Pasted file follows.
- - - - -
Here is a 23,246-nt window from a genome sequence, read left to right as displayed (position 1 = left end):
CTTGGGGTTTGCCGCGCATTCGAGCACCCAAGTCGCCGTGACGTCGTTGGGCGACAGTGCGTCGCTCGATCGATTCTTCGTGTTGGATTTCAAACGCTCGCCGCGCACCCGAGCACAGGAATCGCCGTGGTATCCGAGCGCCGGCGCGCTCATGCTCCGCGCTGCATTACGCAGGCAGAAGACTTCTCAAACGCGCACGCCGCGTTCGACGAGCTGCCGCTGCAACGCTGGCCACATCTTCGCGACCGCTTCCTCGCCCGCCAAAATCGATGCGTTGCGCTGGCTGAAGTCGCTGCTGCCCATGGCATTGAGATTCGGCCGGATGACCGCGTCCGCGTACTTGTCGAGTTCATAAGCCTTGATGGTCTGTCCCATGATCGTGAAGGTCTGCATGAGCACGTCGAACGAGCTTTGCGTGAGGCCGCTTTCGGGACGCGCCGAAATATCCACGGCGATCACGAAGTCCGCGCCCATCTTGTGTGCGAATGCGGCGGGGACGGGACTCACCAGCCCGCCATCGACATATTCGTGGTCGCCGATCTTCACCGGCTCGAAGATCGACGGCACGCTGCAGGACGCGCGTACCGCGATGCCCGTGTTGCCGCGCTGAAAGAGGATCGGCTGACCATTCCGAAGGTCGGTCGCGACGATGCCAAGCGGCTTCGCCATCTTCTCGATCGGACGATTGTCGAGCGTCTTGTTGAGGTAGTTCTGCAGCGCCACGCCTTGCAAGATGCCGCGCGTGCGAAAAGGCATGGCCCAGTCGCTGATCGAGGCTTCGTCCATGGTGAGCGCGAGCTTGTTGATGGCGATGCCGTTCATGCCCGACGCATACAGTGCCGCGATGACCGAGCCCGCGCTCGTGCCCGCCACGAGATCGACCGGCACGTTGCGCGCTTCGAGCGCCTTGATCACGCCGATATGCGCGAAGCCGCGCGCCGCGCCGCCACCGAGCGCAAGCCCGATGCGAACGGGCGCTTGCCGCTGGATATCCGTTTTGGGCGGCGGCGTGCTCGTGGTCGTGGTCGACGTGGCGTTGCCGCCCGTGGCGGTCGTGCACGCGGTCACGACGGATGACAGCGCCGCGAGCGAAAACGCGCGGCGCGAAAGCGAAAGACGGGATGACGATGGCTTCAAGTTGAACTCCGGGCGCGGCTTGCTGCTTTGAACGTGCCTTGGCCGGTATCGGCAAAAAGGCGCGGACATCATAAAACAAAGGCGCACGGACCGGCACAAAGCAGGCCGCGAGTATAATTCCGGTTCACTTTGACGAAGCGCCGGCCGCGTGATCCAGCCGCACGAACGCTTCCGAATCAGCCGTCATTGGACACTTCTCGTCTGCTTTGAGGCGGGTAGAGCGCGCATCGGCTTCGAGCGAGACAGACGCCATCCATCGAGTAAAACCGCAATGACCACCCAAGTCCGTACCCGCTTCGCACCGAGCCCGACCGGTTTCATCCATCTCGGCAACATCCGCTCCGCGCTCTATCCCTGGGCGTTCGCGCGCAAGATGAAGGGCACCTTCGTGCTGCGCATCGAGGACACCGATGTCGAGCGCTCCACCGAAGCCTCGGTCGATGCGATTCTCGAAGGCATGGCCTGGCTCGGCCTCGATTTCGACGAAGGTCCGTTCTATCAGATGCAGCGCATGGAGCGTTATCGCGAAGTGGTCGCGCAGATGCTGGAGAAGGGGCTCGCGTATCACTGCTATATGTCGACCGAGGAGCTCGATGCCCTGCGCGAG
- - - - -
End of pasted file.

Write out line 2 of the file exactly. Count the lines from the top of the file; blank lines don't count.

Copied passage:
CTTGGGGTTTGCCGCGCATTCGAGCACCCAAGTCGCCGTGACGTCGTTGGGCGACAGTGCGTCGCTCGATCGATTCTTCGTGTTGGATTTCAAACGCTCGCCGCGCACCCGAGCACAGGAATCGCCGTGGTATCCGAGCGCCGGCGCGCTCATGCTCCGCGCTGCATTACGCAGGCAGAAGACTTCTCAAACGCGCACGCCGCGTTCGACGAGCTGCCGCTGCAACGCTGGCCACATCTTCGCGACCGCTTCCTCGCCCGCCAAAATCGATGCGTTGCGCTGGCTGAAGTCGCTGCTGCCCATGGCATTGAGATTCGGCCGGATGACCGCGTCCGCGTACTTGTCGAGTTCATAAGCCTTGATGGTCTGTCCCATGATCGTGAAGGTCTGCATGAGCACGTCGAACGAGCTTTGCGTGAGGCCGCTTTCGGGACGCGCCGAAATATCCACGGCGATCACGAAGTCCGCGCCCATCTTGTGTGCGAATGCGGCGGGGACGGGACTCACCAGCCCGCCATCGACATATTCGTGGTCGCCGATCTTCACCGGCTCGAAGATCGACGGCACGCTGCAGGACGCGCGTACCGCGATGCCCGTGTTGCCGCGCTGAAAGAGGATCGGCTGACCATTCCGAAGGTCGGTCGCGACGATGCCAAGCGGCTTCGCCATCTTCTCGATCGGACGATTGTCGAGCGTCTTGTTGAGGTAGTTCTGCAGCGCCACGCCTTGCAAGATGCCGCGCGTGCGAAAAGGCATGGCCCAGTCGCTGATCGAGGCTTCGTCCATGGTGAGCGCGAGCTTGTTGATGGCGATGCCGTTCATGCCCGACGCATACAGTGCCGCGATGACCGAGCCCGCGCTCGTGCCCGCCACGAGATCGACCGGCACGTTGCGCGCTTCGAGCGCCTTGATCACGCCGATATGCGCGAAGCCGCGCGCCGCGCCGCCACCGAGCGCAAGCCCGATGCGAACGGGCGCTTGCCGCTGGATATCCGTTTTGGGCGGCGGCGTGCTCGTGGTCGTGGTCGACGTGGCGTTGCCGCCCGTGGCGGTCGTGCACGCGGTCACGACGGATGACAGCGCCGCGAGCGAAAACGCGCGGCGCGAAAGCGAAAGACGGGATGACGATGGCTTCAAGTTGAACTCCGGGCGCGGCTTGCTGCTTTGAACGTGCCTTGGCCGGTATCGGCAAAAAGGCGCGGACATCATAAAACAAAGGCGCACGGACCGGCACAAAGCAGGCCGCGAGTATAATTCCGGTTCACTTTGACGAAGCGCCGGCCGCGTGATCCAGCCGCACGAACGCTTCCGAATCAGCCGTCATTGGACACTTCTCGTCTGCTTTGAGGCGGGTAGAGCGCGCATCGGCTTCGAGCGAGACAGACGCCATCCATCGAGTAAAACCGCAATGACCACCCAAGTCCGTACCCGCTTCGCACCGAGCCCGACCGGTTTCATCCATCTCGGCAACATCCGCTCCGCGCTCTATCCCTGGGCGTTCGCGCGCAAGATGAAGGGCACCTTCGTGCTGCGCATCGAGGACACCGATGTCGAGCGCTCCACCGAAGCCTCGGTCGATGCGATTCTCGAAGGCATGGCCTGGCTCGGCCTCGATTTCGACGAAGGTCCGTTCTATCAGATGCAGCGCATGGAGCGTTATCGCGAAGTGGTCGCGCAGATGCTGGAGAAGGGGCTCGCGTATCACTGCTATATGTCGACCGAGGAGCTCGATGCCCTGCGCGAG